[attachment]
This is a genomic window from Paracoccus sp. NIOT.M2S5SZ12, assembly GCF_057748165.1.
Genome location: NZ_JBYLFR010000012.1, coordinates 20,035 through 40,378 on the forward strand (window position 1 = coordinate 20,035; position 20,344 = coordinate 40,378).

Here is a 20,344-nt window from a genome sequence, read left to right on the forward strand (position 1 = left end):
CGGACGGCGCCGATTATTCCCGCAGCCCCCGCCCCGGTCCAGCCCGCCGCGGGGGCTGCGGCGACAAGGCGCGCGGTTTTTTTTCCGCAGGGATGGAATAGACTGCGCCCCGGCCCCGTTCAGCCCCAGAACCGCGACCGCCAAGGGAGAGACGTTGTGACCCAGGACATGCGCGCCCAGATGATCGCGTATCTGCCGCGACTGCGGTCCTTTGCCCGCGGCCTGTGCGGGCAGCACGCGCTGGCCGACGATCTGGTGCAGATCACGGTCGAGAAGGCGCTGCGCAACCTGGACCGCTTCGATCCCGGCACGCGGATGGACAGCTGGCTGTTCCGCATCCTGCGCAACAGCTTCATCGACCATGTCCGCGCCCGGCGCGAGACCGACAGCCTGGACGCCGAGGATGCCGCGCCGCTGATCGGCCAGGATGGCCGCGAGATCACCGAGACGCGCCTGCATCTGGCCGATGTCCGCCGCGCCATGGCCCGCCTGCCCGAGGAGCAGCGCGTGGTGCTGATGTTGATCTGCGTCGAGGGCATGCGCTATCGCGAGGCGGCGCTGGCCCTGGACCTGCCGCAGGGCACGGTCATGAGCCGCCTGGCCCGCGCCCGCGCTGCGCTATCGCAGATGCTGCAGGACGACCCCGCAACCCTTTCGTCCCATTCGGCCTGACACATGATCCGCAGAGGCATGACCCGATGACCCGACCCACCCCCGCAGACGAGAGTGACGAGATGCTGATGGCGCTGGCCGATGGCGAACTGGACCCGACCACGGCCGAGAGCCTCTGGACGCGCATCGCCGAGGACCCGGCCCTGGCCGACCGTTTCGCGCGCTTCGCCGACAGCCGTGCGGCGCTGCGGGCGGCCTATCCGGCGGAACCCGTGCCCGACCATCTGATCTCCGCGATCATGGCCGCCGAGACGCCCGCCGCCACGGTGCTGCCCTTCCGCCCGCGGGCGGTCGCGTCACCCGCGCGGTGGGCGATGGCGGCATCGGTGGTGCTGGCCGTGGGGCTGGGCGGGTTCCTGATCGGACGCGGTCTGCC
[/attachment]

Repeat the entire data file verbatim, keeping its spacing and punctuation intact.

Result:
This is a genomic window from Paracoccus sp. NIOT.M2S5SZ12, assembly GCF_057748165.1.
Genome location: NZ_JBYLFR010000012.1, coordinates 20,035 through 40,378 on the forward strand (window position 1 = coordinate 20,035; position 20,344 = coordinate 40,378).

Here is a 20,344-nt window from a genome sequence, read left to right on the forward strand (position 1 = left end):
CGGACGGCGCCGATTATTCCCGCAGCCCCCGCCCCGGTCCAGCCCGCCGCGGGGGCTGCGGCGACAAGGCGCGCGGTTTTTTTTCCGCAGGGATGGAATAGACTGCGCCCCGGCCCCGTTCAGCCCCAGAACCGCGACCGCCAAGGGAGAGACGTTGTGACCCAGGACATGCGCGCCCAGATGATCGCGTATCTGCCGCGACTGCGGTCCTTTGCCCGCGGCCTGTGCGGGCAGCACGCGCTGGCCGACGATCTGGTGCAGATCACGGTCGAGAAGGCGCTGCGCAACCTGGACCGCTTCGATCCCGGCACGCGGATGGACAGCTGGCTGTTCCGCATCCTGCGCAACAGCTTCATCGACCATGTCCGCGCCCGGCGCGAGACCGACAGCCTGGACGCCGAGGATGCCGCGCCGCTGATCGGCCAGGATGGCCGCGAGATCACCGAGACGCGCCTGCATCTGGCCGATGTCCGCCGCGCCATGGCCCGCCTGCCCGAGGAGCAGCGCGTGGTGCTGATGTTGATCTGCGTCGAGGGCATGCGCTATCGCGAGGCGGCGCTGGCCCTGGACCTGCCGCAGGGCACGGTCATGAGCCGCCTGGCCCGCGCCCGCGCTGCGCTATCGCAGATGCTGCAGGACGACCCCGCAACCCTTTCGTCCCATTCGGCCTGACACATGATCCGCAGAGGCATGACCCGATGACCCGACCCACCCCCGCAGACGAGAGTGACGAGATGCTGATGGCGCTGGCCGATGGCGAACTGGACCCGACCACGGCCGAGAGCCTCTGGACGCGCATCGCCGAGGACCCGGCCCTGGCCGACCGTTTCGCGCGCTTCGCCGACAGCCGTGCGGCGCTGCGGGCGGCCTATCCGGCGGAACCCGTGCCCGACCATCTGATCTCCGCGATCATGGCCGCCGAGACGCCCGCCGCCACGGTGCTGCCCTTCCGCCCGCGGGCGGTCGCGTCACCCGCGCGGTGGGCGATGGCGGCATCGGTGGTGCTGGCCGTGGGGCTGGGCGGGTTCCTGATCGGACGCGGTCTGCC